Secretary of State for Foreign and Commonwealth Affairs
|Secretary of State for Foreign and Commonwealth Affairs|
|Foreign and Commonwealth Office|
|Reports to||Prime Minister of the United Kingdom|
|Appointer||Monarch of the United Kingdom|
|Term length||At Her Majesty's pleasure|
|Inaugural holder||Charles James Fox|
|Formation||27 March 1782|
|Deputy||Sir Alan Duncan
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Her Majesty's Principal Secretary of State for Foreign and Commonwealth Affairs, normally referred to as the Foreign Secretary, is a senior official within the Government of the United Kingdom and head of the Foreign and Commonwealth Office. The Foreign Secretary is a member of the Cabinet, and the post is considered one of the Great Offices of State. It is considered a position similar to that of Foreign Minister in other countries.
The Foreign Secretary's remit includes: relations with foreign countries, matters pertaining to the Commonwealth of Nations and the Overseas Territories in addition to the promotion of British interests abroad. The Foreign Secretary also has ministerial oversight for the Secret Intelligence Service (MI6) and the Government Communications Headquarters (GCHQ). The Foreign Secretary works out of the Foreign Office in Whitehall, and the post's official residences are 1 Carlton Gardens in London and Chevening in Kent. Margaret Beckett, appointed in 2006 by Tony Blair, is the only woman to have held the post.
The position of Secretary of State for Foreign Affairs was created in the British governmental reorganisation of 1782, in which the Northern and Southern Departments became the Home and Foreign Offices, respectively. Eventually, position of Secretary of State for Foreign and Commonwealth Affairs came into existence in 1968 with the merger of the functions of Secretary of State for Foreign Affairs and Secretary of State for Commonwealth Affairs into a single Department of State. The India Office was a constituent predecessor department of the Foreign Office, as were the Colonial Office and the Dominions Office.
List of Foreign Secretaries
Secretaries of State for Foreign Affairs (1782–1968)
- ^† Died in office.
- The Prince of Wales served as Prince Regent from 5 February 1811.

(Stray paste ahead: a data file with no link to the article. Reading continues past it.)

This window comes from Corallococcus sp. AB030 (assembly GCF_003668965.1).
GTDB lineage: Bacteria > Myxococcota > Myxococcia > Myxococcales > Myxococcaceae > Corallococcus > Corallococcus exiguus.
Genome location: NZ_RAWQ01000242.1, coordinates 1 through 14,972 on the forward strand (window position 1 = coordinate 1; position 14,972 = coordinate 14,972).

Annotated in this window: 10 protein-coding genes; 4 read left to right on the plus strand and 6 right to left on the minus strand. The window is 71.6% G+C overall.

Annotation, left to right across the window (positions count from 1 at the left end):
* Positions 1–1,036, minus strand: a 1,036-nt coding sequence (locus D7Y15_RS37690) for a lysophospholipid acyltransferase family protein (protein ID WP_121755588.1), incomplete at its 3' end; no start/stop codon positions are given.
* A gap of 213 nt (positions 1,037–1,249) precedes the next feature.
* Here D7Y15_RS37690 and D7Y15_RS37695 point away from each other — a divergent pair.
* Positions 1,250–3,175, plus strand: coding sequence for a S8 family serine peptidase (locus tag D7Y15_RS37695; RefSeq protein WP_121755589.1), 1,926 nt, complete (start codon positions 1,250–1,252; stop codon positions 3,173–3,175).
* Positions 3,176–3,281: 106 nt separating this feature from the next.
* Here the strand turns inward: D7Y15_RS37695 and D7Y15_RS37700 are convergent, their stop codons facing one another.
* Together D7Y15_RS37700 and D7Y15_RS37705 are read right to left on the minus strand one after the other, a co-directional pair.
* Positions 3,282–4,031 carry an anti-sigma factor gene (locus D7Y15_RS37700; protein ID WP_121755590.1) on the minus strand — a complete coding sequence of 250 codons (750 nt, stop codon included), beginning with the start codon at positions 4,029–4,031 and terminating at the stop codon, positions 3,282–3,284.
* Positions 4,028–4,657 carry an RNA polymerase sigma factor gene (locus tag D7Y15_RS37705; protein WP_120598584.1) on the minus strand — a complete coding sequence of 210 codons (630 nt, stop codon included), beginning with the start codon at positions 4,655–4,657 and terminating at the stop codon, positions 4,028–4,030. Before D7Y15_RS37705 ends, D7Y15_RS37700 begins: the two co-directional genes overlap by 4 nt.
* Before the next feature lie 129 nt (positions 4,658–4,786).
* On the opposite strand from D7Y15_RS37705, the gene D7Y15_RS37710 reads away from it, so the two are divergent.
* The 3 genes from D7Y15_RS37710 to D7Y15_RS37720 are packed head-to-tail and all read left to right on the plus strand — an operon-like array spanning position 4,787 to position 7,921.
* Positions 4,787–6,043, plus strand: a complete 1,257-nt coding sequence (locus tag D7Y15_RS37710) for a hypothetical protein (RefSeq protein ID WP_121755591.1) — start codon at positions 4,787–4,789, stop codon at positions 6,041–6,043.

- Elevated to the Peerage of the United Kingdom in November 1803.
- Elected to a new constituency in the 1807 general election.
- The Liberal Party withdrew on 28 September 1932.
- Elected to a new constituency in the 1950 general election.
- Lost seat in the 1964 general election.
Secretaries of State for Foreign and Commonwealth Affairs (1968–present)
- Parliamentary Under-Secretary of State for Foreign Affairs
- Permanent Under-Secretary of State for Foreign Affairs
- Secretary of State for Commonwealth Affairs
- Secretary of State for Commonwealth Relations
- Secretary of State for the Colonies
- Secretary of State for Dominion Affairs
- Foreign minister
- Great Offices of State
- "Public List" (PDF). Protocol and Liason Service. United Nations. 24 August 2016. Retrieved 10 September 2017.
- "Secretary of State for Foreign and Commonwealth Affairs". Government of the United Kingdom. Retrieved 4 September 2014.
- "Ministerial responsibility". GCHQ. 23 March 2016. Retrieved 25 May 2017.
Day-to-day ministerial responsibility for GCHQ lies with the Foreign Secretary.
- "Past Foreign Secretaries". gov.uk. Government of the United Kingdom. Retrieved 8 September 2017.
- Including honorifics and constituencies for elected MPs.
- "Ministry". Oxford Dictionaries. Oxford University Press. Retrieved 3 September 2017.
- Defined as a period of government under one or two predominant ministers.
- "Resignation letter by Liberal ministers to Ramsay MacDonald" (Letter). Letter to Ramsay MacDonald. Samuel papers. 28 September 1932. SAM/A/89/84.
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